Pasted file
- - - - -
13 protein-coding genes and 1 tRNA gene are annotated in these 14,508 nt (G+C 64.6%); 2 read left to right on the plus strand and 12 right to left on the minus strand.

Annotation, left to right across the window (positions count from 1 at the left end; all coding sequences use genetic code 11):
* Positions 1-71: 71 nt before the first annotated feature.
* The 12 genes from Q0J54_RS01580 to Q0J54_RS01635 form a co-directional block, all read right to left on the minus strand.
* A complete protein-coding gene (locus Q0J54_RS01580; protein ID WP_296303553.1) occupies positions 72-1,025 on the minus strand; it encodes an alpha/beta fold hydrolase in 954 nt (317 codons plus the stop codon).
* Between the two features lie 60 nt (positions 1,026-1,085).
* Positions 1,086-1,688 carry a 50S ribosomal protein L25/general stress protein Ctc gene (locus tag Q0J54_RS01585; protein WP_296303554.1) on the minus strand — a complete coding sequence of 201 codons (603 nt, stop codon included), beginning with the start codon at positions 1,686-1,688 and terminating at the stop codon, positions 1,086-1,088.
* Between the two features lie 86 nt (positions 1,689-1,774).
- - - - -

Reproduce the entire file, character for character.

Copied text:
13 protein-coding genes and 1 tRNA gene are annotated in these 14,508 nt (G+C 64.6%); 2 read left to right on the plus strand and 12 right to left on the minus strand.

Annotation, left to right across the window (positions count from 1 at the left end; all coding sequences use genetic code 11):
* Positions 1-71: 71 nt before the first annotated feature.
* The 12 genes from Q0J54_RS01580 to Q0J54_RS01635 form a co-directional block, all read right to left on the minus strand.
* A complete protein-coding gene (locus Q0J54_RS01580; protein ID WP_296303553.1) occupies positions 72-1,025 on the minus strand; it encodes an alpha/beta fold hydrolase in 954 nt (317 codons plus the stop codon).
* Between the two features lie 60 nt (positions 1,026-1,085).
* Positions 1,086-1,688 carry a 50S ribosomal protein L25/general stress protein Ctc gene (locus tag Q0J54_RS01585; protein WP_296303554.1) on the minus strand — a complete coding sequence of 201 codons (603 nt, stop codon included), beginning with the start codon at positions 1,686-1,688 and terminating at the stop codon, positions 1,086-1,088.
* Between the two features lie 86 nt (positions 1,689-1,774).